allergies in dogs

Can DNA Kits Help Determine Dog Allergies?

Understanding More About Your Furry Friend

Many dog parents know how bewildering it is when their dogs suddenly start sneezing uncontrollably or develop hot spots and rashes around their bodies. Their constant wheezing and scratching confound you, yet you have no idea what’s going on. Newsflash, it might be allergies in dogs.

It is more common than you think. Studies show that up to 20% of dogs develop allergies at some point in time or another.

We would like our four-legged friends to have the best life, but allergies are difficult to diagnose and treat. Enter DNA testing kits!

In this blog post, we’ll look at allergies in dogs and how DNA kits can help.

How DNA Testing Kits Work

If you are unfamiliar with DNA test kits, you might be surprised by how easy it is to use. DNA testing kits have simple procedures, and although several different brands are available, the result is relatively similar.

First, contact a provider, and they will send you a test kit. You will then collect the samples by swabbing or using a saliva-collecting device.

The best thing about these DNA tests is that they’re entirely non-invasive and painless. When you’re done collecting the samples, you will send them back to the provider. After a few weeks, they will contact you or send you the results.

How it Can Help You Understand Dog Allergies

DNA testing can help you identify up to 125 common dietary or environmental allergens. Dietary allergens are food products that can cause allergic reactions when ingested. Common culprits of a food allergy include proteins from eggs, dairy, chicken and beef.

Environmental allergens are substances in the environment that can cause allergic reactions, such as pollen or dust.

The kit can help us understand dog allergies by testing the protein in the dog’s immune system from the swab or saliva samples. The protein is tested against the 125 most common allergens, and you will see whether or not they have sensitivities toward the allergens.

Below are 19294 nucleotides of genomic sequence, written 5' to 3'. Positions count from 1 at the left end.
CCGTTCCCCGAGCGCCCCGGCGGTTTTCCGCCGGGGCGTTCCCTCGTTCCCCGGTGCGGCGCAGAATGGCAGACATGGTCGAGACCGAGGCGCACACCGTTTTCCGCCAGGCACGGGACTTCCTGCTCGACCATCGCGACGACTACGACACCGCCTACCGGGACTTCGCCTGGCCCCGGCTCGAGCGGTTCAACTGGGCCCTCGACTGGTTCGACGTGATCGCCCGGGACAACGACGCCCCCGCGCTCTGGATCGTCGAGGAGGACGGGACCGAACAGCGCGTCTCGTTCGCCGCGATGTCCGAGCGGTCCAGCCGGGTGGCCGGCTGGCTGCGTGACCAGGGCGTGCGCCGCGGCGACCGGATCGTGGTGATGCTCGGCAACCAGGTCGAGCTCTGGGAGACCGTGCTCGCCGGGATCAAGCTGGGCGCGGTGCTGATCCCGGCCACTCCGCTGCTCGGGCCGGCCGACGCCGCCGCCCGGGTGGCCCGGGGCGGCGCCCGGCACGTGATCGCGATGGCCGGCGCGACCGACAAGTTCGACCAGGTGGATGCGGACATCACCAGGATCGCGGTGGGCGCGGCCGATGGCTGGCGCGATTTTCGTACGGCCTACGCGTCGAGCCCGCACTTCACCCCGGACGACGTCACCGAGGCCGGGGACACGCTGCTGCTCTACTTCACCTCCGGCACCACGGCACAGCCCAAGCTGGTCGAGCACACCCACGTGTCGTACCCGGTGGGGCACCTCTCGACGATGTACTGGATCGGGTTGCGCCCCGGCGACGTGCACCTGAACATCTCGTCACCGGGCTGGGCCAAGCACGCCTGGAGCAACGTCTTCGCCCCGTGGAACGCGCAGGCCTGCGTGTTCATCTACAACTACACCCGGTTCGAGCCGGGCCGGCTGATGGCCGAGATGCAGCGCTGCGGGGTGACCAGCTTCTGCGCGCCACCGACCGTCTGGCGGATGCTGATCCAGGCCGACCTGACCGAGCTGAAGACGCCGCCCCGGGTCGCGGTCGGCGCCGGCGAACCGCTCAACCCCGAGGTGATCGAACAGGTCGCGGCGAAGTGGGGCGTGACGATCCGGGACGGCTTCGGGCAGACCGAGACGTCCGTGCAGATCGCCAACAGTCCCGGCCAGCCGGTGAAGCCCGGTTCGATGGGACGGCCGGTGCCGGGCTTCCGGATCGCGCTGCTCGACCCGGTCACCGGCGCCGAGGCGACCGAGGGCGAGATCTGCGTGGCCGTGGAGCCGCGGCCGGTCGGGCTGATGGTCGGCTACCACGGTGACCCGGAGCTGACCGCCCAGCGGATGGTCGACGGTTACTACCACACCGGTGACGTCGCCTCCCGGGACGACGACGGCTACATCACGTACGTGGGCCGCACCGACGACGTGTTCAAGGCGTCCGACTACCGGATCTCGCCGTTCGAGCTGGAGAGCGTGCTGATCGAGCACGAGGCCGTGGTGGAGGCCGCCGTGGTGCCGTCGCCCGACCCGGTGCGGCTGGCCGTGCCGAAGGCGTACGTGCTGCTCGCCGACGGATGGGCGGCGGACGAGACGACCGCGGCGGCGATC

After the sensitivity tests are done, the provider will send you a report outlining potential allergies that your dog might have. By knowing things your dog is sensitive to, you can take appropriate measures, such as not giving them that specific food or removing them from areas that may cause environmental allergic reactions.

Another way you can use the report is by consulting your vet so you can find out the best way to move forward. The vet may put your dog on a hypoallergenic diet or an elimination diet to help identify what is causing all the nasty reactions.

It could also help you determine the best treatment for your dog in the future by providing you with information on possible allergens.

Other Things DNA Testing Kit Can Help You Understand

Aside from giving you information on your dog’s allergies, DNA testing can also help you understand other things about your dog.

Dog Breed

If you’ve got a mixed breed from a rescue (adopt, don’t shop!), your dog’s breed and natural tendencies might be unknown, and DNA testing can help you narrow the possibilities down.

A DNA test can accurately tell your dog’s breed identification and composition. With ancestry testing, you’ll figure out your dog's genetic makeup, and you can finally answer those people who ask you what kind of breed your dog is.